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This eBook from the Gutenberg Project consists of approximately 283 pages of information about General Scott.

The cholera having subsided by the middle of September, negotiations were opened with the various Indian tribes at Rock Island.  General Scott and Governor Reynolds were the commissioners on the part of the United States to make treaties with the Sacs, Foxes, Winnebagoes, Sioux, and Menomonees.  The leading man among the Indians was Ke-o-Kuck, a Sac chief, who was of commanding appearance, eloquent in speech, and a brave warrior.  He was not, however, a hereditary chief, and for this reason his tribe deposed him; but on General Scott’s request he was again replaced as chief.  General Scott conducted the negotiations in the way of speech-making at the request of his associate, Governor Reynolds.  The speeches of Scott and those of the Indian chiefs were taken down by Captain Richard Bache, of the army, and are to be found in the archives of the War Department at Washington.

The result of the treaties was the cession to the United States by the Sacs and Foxes of about six million acres of land, the greater part of which is now included in the State of Iowa; and the United States gave in consideration of this cession a reservation of nearly four hundred square miles, on the Iowa River, to Ke-o-Kuck and his band, and agreed to pay the Indians an annuity of twenty thousand dollars per annum for thirty years to pay the debts of the tribe, and to employ a blacksmith and a gunsmith for them.  The treaty also provided for ample space for hunting, and planting-grounds for the Indians and their posterity.  A similar treaty was made with the other Indians.  General Scott, on his return to Washington, was complimented by General Cass, the Secretary of War, “upon the fortunate consummation of his arduous duties,” and he expressed his entire approbation of the whole course of his proceedings during a series of difficulties requiring higher moral courage than the operations of an active campaign under ordinary circumstances.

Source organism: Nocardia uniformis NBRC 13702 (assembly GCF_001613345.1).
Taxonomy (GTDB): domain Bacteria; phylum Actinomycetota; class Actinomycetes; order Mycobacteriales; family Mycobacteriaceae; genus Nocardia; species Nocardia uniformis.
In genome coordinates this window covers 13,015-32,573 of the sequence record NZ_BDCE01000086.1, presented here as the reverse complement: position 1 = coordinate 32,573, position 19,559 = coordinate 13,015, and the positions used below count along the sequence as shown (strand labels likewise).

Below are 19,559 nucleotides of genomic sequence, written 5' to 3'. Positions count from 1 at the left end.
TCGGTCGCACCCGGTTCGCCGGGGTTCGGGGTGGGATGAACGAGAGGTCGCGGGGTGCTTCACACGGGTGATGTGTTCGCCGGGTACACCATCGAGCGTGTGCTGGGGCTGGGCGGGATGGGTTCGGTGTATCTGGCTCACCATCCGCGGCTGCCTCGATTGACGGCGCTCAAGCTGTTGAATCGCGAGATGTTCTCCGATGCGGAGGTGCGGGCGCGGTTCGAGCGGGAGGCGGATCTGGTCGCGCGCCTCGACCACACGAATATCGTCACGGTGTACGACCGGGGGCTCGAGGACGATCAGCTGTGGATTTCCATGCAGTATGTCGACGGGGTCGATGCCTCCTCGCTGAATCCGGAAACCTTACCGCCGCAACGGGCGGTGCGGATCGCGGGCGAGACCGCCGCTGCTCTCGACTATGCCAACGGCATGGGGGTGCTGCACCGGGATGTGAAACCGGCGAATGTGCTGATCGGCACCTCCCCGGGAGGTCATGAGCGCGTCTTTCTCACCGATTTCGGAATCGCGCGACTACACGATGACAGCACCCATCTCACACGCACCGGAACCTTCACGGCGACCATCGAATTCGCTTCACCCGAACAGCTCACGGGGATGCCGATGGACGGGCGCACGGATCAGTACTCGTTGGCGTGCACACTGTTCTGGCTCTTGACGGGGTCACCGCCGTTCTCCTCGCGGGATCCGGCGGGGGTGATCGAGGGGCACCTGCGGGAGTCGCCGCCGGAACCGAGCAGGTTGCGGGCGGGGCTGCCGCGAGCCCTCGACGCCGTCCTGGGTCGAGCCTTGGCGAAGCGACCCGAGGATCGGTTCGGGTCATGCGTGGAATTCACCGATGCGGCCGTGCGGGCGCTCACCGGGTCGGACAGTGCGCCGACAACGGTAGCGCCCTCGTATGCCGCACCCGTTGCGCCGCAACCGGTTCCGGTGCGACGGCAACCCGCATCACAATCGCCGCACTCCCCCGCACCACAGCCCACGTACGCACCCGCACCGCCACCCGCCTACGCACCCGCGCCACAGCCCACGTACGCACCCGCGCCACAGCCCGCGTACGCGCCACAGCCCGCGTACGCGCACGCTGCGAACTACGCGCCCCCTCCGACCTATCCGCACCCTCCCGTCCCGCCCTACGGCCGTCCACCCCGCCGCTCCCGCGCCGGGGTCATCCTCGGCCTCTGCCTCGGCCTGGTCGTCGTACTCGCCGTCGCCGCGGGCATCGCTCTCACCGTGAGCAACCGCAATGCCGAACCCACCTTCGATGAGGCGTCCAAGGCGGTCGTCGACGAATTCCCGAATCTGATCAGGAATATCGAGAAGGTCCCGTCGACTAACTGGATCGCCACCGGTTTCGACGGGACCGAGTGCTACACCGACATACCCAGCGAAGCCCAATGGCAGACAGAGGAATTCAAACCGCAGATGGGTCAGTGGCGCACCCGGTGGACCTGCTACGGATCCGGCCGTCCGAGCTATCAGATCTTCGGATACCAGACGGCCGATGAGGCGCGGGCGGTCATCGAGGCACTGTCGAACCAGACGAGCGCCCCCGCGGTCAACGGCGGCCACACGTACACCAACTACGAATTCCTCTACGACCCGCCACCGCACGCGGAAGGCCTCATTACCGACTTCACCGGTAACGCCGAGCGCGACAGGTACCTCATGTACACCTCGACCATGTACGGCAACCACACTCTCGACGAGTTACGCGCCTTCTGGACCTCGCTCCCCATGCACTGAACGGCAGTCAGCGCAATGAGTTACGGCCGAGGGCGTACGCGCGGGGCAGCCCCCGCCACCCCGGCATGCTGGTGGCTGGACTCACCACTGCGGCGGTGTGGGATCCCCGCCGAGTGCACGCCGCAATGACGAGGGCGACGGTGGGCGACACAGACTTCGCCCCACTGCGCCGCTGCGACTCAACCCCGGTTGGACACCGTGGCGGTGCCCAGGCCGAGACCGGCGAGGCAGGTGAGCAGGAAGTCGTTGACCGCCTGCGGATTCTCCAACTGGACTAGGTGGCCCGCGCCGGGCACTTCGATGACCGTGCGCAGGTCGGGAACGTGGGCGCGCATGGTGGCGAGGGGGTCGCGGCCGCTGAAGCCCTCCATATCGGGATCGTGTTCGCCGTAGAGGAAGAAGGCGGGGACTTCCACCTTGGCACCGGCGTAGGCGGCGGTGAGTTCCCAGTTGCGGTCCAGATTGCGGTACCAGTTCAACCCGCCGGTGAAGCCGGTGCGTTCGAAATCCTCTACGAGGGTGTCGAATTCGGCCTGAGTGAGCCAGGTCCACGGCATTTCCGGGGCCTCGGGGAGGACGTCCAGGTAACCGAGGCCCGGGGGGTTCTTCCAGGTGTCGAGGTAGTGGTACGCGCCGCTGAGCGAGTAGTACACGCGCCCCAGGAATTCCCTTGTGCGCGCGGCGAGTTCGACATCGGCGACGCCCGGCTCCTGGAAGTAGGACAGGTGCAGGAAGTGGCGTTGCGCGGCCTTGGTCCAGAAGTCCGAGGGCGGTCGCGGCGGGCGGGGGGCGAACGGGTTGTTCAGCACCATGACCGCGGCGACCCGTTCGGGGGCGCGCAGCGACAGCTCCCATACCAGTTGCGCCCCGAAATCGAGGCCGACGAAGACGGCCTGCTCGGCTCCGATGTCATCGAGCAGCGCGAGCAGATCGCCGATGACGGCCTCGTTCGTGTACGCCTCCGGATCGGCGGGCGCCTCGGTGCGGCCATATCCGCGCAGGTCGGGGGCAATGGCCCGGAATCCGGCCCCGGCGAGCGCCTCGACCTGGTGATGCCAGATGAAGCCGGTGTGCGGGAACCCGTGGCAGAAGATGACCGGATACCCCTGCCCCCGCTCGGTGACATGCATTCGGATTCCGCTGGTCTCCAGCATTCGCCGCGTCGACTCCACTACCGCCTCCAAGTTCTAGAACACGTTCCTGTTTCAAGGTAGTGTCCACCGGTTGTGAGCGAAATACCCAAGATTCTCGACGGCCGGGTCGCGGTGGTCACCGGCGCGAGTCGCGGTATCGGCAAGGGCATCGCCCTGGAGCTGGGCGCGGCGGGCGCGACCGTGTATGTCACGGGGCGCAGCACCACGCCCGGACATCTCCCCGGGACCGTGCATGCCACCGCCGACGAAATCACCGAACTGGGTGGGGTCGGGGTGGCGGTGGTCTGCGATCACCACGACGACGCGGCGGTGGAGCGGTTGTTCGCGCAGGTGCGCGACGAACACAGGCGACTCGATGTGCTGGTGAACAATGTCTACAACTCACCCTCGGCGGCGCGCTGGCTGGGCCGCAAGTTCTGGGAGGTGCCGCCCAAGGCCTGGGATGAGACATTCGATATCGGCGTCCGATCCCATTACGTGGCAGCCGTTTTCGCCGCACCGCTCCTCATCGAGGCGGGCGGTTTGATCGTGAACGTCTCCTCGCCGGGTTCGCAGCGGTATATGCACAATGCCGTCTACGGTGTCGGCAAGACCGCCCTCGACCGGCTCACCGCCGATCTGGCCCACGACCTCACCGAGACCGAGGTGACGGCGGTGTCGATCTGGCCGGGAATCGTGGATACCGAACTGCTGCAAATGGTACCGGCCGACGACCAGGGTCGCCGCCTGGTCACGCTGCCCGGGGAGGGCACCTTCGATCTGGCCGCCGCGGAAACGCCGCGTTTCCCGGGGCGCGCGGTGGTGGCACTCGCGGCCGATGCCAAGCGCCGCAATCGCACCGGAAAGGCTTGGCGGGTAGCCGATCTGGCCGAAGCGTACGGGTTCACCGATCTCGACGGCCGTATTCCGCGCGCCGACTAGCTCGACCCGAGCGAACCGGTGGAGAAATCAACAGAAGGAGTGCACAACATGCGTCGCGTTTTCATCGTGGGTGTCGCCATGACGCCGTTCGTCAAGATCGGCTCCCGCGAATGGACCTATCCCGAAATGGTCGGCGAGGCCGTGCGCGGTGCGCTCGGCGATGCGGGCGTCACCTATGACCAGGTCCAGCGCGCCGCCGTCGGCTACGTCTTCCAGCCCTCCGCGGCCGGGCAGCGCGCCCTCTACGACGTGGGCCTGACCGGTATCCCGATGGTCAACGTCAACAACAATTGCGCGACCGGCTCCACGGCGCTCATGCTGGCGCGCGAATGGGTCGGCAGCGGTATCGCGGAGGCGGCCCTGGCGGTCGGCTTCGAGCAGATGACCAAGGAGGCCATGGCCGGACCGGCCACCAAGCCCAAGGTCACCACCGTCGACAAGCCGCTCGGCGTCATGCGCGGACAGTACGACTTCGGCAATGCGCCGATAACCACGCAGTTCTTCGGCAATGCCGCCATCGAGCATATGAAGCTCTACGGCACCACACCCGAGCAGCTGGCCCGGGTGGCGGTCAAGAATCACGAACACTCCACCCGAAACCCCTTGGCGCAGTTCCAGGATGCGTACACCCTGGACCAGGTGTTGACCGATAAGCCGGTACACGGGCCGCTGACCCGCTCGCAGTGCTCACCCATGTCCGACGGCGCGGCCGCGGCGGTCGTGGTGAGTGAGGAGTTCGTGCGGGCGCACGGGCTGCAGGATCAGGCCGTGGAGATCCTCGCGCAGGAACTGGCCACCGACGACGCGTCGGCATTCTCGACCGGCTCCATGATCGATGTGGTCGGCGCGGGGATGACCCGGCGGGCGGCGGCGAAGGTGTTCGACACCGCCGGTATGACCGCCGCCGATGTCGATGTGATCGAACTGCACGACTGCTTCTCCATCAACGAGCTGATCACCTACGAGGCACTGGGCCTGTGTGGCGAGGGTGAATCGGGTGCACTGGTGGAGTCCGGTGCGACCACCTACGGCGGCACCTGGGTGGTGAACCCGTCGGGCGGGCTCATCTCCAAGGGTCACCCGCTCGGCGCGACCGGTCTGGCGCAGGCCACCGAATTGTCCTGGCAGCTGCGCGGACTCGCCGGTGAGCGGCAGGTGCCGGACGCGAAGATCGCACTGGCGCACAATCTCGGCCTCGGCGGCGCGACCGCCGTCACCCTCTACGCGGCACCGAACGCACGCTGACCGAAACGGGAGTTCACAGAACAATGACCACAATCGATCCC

CHAPTER IV.

Troubles in South Carolina growing out of the tariff acts apprehended, and General Scott sent South—­Action of the nullifiers—­Instructions in case of an outbreak—­Action of the South Carolina Legislature.

On the conclusion of the treaties with the Indian tribes, mentioned in the preceding chapter, General Scott went to New York, where he arrived in October, 1832.  A few days after his arrival he received an order to proceed to Washington.

The passage of the tariff act of 1828 had produced great excitement in several of the Southern States, but especially in South Carolina.  By this act the duties on foreign goods imported into this country were raised much higher than by any previous tariff.  It was passed for the protection of American manufactures, of which at that time none were in the South, but all, or nearly all, in the New England States.

The cotton planters of South Carolina opposed and resisted it on the ground that it was not only in violation of the Constitution of the United States, but injurious to their interests, and in the interest of other States as opposed to theirs.  They argued, as it is now argued, that a tariff is a tax, and that this tariff discriminated in favor of certain portions of the country as against other portions, and that therefore it unquestionably violated the fundamental law of the land.

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